One of the most popular foods in our home was not an expensive item but, rather, an imaginative dish made of leftovers. My mother would cook rice the Chinese way, then leave the rice to cook longer and allow a crisp brown crust to form on the bottom.
We all lusted after the crust; it was so toasty and crunchy, almost like popcorn. Sometimes we would have it with just hot water, which would make a crackling porridge dish that was quite dramatic and exciting. In fact, my mother liked the crust so much that sometimes she would cook the rice, scrape it out and eat the crust before I got home. She would then smilingly say that there was no crust. I always knew better because I could smell the aromatic rice as soon as I walked in. On occasion, my mother would fry the rice and toss it into a simple soup, adding something like frozen peas. The soup would sizzle or sing, as my mother poetically put it.
The rice crust keeps well in a dry place, but not in the refrigerator, where it is moist. Once the crust is made, the rest of the soup can be assembled easily. I’m sure you will find this as delicious as I did growing up.
Put the rice and water in a large, wide, heavy pot. Bring the water to the boil over a high heat. Then turn the heat down as low as possible, cover and allow the rice to cook for about 45 minutes. The rice should form a heavy crust on the bottom. Remove all the loose rice to eat with your meal or to make fried rice, leaving the heavy crust in the pan.
Allow the crust to cook over a very low heat for 15 minutes, enough time to dry out, so that it should lift off easily. If it is still sticky, continue to cook over a very low heat for a further 5 minutes or so. It doesn’t matter if the crust breaks. Put the crust on a plate until it is ready for use. Once it has been cooked, it can be left out at room temperature for several days. Do not cover or refrigerate it, or moisture will form and make the cake mouldy or soggy.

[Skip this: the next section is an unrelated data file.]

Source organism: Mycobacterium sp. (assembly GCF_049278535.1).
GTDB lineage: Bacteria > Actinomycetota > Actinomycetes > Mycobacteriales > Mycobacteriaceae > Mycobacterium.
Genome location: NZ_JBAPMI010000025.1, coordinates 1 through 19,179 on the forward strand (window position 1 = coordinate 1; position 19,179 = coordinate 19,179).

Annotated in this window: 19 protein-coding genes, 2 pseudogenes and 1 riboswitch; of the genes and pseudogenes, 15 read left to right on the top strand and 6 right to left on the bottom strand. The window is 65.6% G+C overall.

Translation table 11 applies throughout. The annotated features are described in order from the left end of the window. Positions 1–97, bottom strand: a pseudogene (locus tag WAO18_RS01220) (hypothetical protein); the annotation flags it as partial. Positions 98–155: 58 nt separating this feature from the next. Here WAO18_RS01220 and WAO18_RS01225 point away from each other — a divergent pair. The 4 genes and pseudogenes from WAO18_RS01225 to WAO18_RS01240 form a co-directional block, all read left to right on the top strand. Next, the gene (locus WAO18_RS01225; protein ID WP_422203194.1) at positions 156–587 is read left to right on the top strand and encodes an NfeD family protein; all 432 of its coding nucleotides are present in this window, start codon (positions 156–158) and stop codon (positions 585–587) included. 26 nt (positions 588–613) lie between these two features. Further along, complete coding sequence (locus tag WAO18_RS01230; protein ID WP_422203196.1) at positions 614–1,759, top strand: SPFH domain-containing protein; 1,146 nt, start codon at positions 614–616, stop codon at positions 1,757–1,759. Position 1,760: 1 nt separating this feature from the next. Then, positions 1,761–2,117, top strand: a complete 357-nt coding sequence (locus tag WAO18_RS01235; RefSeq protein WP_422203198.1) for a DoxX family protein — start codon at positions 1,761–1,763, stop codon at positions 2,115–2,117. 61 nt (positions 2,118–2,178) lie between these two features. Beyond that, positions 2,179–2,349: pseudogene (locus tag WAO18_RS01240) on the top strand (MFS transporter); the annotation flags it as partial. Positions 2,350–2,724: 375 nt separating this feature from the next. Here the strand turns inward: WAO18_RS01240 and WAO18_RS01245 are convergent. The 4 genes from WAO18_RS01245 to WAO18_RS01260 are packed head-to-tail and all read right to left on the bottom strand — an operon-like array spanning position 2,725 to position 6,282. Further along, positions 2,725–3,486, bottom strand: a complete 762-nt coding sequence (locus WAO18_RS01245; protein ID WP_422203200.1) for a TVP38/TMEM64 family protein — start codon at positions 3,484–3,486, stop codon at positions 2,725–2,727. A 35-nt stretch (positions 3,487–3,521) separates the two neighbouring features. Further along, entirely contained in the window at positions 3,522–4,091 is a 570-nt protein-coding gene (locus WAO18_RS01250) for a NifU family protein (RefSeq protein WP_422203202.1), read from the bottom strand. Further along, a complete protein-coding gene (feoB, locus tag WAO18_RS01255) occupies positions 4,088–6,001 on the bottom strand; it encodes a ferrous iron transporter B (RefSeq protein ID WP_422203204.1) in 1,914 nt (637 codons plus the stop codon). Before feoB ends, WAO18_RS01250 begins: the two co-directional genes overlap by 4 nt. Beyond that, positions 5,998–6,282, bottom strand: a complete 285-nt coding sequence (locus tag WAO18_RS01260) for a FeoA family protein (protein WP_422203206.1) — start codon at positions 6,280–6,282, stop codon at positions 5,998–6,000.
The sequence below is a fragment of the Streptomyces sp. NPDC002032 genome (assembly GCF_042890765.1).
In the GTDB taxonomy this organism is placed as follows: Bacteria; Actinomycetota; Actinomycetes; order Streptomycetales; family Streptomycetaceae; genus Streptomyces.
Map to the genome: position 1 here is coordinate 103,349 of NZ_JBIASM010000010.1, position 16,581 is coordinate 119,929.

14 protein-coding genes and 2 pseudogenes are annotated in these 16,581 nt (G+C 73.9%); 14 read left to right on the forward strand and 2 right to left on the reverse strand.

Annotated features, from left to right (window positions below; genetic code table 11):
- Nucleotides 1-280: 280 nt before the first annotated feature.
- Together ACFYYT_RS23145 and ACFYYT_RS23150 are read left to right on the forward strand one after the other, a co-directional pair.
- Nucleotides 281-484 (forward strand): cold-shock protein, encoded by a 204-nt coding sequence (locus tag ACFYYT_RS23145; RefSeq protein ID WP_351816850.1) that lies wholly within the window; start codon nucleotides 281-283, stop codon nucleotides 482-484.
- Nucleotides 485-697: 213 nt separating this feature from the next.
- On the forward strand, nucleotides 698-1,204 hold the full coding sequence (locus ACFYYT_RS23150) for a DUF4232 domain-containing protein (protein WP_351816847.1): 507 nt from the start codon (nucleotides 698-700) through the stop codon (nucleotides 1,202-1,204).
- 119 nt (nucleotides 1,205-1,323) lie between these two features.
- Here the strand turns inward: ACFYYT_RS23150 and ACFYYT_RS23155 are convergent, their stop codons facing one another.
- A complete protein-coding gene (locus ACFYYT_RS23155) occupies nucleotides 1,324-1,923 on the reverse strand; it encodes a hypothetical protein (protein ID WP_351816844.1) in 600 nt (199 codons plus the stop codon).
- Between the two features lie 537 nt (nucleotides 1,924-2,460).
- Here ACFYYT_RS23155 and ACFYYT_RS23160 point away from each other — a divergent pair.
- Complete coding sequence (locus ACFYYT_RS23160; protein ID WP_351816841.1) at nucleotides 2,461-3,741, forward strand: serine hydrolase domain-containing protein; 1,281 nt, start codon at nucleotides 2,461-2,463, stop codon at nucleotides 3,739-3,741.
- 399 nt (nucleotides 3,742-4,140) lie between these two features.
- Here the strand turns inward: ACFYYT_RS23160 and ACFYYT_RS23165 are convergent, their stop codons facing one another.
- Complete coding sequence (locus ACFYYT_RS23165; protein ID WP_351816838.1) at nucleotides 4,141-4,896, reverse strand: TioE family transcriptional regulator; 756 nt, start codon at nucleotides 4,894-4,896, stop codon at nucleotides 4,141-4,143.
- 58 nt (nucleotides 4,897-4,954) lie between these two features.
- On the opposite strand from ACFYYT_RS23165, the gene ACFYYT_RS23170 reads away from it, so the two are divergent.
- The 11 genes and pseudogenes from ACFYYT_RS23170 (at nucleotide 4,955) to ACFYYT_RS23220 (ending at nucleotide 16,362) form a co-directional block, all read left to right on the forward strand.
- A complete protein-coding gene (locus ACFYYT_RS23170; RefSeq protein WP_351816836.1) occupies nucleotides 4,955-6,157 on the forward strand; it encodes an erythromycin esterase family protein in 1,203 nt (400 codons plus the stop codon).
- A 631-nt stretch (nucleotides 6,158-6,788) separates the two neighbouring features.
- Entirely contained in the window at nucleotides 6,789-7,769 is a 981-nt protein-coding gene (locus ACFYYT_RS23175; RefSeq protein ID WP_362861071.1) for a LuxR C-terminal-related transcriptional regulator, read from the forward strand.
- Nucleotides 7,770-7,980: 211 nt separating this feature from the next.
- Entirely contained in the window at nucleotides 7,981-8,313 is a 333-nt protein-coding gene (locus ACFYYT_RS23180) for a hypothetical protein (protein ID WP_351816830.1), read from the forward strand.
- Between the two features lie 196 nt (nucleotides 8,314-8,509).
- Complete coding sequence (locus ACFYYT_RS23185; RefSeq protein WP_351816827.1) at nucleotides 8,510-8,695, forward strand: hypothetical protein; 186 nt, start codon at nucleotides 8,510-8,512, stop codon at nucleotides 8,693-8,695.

Bring the stock to a simmer in a large pot. Toss in the peas and spring onions. Pour in the soy sauce and rice wine, then sprinkle in the salt and pepper. Allow to simmer for 5 minutes. Turn the soup into a large soup tureen. Swirl in the sesame oil.
Heat a wok or large frying pan over a high heat until it is hot. Pour in the groundnut oil and, when it is very hot and slightly smoking, deep-fry the pieces of rice crust until they puff up and brown slightly. Remove immediately and drain on kitchen paper. Then quickly drop the hot rice crust into the soup. Serve at once.
© 1998 Ken Hom. All rights reserved.